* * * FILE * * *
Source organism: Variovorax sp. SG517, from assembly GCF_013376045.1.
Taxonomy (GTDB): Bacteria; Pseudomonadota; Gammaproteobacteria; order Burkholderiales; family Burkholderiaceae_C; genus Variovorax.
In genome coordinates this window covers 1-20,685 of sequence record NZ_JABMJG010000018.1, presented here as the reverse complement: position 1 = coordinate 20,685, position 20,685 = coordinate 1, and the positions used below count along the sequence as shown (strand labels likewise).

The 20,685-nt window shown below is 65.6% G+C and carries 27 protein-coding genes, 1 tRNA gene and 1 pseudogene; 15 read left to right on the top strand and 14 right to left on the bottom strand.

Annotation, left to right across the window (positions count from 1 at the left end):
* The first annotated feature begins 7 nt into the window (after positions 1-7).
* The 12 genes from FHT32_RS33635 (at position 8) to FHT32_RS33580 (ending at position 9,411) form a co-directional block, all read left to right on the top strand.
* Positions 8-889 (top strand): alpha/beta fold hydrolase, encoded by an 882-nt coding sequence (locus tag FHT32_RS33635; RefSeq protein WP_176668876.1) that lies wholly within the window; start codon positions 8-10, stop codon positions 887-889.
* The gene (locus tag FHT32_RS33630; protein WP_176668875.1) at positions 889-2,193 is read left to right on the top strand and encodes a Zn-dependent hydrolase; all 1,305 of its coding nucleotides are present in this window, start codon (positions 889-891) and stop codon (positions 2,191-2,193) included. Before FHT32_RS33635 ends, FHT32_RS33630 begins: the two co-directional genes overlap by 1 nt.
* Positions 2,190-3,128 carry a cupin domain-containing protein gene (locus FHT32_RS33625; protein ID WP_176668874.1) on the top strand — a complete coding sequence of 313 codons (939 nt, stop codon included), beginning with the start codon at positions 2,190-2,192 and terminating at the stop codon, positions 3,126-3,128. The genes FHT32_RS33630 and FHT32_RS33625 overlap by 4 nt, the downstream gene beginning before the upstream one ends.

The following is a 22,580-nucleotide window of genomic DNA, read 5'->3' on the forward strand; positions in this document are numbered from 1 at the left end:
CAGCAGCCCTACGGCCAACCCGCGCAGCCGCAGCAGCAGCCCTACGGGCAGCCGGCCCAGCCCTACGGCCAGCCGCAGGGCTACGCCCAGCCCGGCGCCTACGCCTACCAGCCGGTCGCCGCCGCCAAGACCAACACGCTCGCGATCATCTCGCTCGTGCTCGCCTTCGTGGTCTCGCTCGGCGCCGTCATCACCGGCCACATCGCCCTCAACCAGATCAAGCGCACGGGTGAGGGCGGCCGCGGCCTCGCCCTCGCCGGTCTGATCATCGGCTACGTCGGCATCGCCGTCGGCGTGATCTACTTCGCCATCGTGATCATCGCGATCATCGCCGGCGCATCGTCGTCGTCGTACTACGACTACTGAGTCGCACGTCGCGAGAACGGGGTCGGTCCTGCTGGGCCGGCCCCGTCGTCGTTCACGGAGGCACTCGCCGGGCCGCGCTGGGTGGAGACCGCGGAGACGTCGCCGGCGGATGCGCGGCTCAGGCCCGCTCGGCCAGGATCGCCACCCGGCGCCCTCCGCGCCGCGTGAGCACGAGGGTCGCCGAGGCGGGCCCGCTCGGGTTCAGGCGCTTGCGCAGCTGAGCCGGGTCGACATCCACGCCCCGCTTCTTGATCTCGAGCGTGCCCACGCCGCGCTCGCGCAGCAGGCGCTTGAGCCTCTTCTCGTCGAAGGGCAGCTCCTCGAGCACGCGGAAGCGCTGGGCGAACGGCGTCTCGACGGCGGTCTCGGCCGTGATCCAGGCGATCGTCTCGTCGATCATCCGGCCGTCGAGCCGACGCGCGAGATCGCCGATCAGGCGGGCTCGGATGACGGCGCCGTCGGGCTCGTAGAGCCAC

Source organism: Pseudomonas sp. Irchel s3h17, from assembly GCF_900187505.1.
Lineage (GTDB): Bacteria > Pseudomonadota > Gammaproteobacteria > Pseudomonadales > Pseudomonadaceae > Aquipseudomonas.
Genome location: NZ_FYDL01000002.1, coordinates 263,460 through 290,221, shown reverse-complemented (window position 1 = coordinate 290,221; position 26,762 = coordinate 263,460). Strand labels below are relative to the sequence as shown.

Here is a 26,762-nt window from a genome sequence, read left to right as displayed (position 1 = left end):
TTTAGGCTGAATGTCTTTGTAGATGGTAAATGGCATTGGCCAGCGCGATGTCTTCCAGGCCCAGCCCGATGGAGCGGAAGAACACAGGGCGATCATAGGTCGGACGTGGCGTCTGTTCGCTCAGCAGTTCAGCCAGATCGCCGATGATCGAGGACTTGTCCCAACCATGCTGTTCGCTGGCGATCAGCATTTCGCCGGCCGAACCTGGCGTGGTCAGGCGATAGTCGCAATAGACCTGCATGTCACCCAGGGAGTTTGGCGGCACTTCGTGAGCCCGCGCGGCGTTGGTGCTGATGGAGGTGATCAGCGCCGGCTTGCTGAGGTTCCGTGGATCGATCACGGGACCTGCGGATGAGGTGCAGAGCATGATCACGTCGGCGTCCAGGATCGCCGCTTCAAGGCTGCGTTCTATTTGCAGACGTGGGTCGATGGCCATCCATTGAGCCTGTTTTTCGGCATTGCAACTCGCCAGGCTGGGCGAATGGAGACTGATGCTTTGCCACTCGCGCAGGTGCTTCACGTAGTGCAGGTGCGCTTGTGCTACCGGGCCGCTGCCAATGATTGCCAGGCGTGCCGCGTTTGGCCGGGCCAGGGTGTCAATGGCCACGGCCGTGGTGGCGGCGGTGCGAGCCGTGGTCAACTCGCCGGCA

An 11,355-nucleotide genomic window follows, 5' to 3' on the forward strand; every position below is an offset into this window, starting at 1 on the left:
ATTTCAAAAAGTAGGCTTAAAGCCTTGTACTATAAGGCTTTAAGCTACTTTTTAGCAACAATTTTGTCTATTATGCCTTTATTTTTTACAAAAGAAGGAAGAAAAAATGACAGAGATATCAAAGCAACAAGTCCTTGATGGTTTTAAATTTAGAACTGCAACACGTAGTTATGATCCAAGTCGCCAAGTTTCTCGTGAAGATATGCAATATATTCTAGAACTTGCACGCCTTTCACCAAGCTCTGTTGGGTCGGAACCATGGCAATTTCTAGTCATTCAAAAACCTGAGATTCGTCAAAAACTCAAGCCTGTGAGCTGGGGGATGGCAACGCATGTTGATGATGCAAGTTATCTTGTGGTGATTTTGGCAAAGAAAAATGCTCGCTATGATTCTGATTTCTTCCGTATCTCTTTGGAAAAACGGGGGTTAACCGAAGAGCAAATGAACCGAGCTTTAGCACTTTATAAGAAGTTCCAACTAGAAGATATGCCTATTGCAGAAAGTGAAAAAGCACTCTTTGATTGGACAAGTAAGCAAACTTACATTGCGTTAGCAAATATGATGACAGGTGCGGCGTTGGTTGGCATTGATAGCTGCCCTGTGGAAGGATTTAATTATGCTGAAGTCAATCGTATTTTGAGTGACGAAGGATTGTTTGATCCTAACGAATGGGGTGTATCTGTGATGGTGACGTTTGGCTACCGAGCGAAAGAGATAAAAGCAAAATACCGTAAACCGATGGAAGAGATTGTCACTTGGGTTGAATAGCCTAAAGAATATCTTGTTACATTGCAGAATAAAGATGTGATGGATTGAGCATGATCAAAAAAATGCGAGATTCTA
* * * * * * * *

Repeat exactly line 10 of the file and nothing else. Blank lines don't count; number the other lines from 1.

* Positions 2,190-3,128 carry a cupin domain-containing protein gene (locus FHT32_RS33625; protein ID WP_176668874.1) on the top strand — a complete coding sequence of 313 codons (939 nt, stop codon included), beginning with the start codon at positions 2,190-2,192 and terminating at the stop codon, positions 3,126-3,128. The genes FHT32_RS33630 and FHT32_RS33625 overlap by 4 nt, the downstream gene beginning before the upstream one ends.